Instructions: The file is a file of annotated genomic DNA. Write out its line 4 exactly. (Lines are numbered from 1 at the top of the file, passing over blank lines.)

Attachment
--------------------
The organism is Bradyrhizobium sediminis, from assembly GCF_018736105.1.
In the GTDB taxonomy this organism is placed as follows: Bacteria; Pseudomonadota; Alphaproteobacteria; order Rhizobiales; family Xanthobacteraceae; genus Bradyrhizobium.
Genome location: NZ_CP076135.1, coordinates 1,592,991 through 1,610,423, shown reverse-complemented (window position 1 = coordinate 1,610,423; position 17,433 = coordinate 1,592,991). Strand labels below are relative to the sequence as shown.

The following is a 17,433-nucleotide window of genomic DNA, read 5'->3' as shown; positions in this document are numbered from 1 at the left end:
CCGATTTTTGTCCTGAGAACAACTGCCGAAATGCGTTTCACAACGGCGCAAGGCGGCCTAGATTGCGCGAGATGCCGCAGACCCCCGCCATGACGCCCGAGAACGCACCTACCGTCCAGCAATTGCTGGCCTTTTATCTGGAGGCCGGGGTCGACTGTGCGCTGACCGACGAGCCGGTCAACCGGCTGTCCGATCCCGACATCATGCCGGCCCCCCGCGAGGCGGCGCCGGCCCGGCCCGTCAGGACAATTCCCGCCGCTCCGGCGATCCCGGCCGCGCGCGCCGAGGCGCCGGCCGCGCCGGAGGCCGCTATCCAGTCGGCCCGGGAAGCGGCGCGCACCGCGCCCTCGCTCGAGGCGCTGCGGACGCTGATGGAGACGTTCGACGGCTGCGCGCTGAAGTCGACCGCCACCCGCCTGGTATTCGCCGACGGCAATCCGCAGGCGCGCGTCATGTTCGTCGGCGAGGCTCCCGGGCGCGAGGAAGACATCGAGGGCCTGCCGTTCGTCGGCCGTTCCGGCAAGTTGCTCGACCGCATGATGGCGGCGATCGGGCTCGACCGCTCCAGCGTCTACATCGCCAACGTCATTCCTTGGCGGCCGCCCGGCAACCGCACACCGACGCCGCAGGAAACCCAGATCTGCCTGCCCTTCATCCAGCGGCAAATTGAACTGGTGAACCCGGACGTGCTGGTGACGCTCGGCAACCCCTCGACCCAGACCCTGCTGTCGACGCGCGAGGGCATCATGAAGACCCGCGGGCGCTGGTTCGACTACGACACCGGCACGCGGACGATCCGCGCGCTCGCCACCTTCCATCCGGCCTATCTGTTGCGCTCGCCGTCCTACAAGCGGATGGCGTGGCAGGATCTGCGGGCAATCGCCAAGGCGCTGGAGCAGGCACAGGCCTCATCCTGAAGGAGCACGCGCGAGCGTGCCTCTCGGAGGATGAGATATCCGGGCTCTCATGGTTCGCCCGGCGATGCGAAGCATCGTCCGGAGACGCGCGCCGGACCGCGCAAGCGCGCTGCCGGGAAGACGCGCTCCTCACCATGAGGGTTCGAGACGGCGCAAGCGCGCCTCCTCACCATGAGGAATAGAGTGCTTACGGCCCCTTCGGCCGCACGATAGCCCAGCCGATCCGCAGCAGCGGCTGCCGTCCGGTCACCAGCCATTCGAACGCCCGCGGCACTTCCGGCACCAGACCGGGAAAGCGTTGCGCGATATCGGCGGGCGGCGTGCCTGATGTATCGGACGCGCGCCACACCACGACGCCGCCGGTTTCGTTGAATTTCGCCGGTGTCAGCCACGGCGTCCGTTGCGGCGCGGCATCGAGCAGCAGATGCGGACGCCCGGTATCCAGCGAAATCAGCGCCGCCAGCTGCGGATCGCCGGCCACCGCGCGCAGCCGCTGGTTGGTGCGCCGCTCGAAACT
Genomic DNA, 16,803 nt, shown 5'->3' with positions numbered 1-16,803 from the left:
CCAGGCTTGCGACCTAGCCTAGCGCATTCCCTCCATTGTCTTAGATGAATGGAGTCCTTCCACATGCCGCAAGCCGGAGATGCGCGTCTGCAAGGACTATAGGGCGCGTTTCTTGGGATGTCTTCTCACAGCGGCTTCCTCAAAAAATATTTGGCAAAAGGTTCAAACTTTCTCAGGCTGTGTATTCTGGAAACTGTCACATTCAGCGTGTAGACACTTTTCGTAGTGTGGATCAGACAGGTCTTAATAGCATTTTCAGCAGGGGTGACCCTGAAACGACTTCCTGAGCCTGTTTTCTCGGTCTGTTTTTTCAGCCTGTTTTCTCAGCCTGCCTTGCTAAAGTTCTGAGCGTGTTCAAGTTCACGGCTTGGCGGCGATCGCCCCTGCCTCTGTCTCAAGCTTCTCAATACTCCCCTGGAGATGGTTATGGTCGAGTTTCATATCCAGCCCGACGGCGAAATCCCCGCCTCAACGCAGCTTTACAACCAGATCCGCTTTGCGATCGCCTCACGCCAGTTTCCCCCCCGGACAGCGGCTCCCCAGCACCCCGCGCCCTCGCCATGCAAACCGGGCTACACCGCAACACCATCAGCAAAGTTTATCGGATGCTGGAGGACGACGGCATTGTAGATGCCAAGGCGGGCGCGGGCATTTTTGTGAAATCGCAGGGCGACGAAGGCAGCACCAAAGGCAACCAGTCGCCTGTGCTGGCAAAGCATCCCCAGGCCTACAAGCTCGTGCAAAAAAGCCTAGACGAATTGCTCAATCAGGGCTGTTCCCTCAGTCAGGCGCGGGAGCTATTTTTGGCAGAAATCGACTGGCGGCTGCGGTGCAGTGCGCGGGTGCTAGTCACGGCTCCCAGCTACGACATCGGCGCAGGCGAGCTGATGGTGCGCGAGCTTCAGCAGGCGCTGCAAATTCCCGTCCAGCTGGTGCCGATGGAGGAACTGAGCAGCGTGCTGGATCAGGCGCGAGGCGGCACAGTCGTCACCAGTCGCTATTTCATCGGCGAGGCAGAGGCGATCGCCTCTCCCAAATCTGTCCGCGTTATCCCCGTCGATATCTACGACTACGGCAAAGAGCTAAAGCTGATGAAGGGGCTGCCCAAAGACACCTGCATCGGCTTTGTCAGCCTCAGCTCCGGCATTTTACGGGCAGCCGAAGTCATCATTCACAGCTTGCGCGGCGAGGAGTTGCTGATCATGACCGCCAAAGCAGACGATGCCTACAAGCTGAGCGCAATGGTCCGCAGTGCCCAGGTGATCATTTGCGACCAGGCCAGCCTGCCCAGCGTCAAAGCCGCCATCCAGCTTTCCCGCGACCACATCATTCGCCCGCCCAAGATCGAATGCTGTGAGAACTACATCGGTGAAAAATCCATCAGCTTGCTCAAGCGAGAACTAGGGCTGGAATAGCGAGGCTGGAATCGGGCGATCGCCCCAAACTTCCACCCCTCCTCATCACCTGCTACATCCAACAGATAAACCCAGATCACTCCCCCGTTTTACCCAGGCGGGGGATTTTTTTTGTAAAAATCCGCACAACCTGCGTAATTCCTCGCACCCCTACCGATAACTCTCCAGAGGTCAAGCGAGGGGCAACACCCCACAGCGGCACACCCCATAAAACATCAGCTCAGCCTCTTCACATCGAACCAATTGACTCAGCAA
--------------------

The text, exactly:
The following is a 17,433-nucleotide window of genomic DNA, read 5'->3' as shown; positions in this document are numbered from 1 at the left end: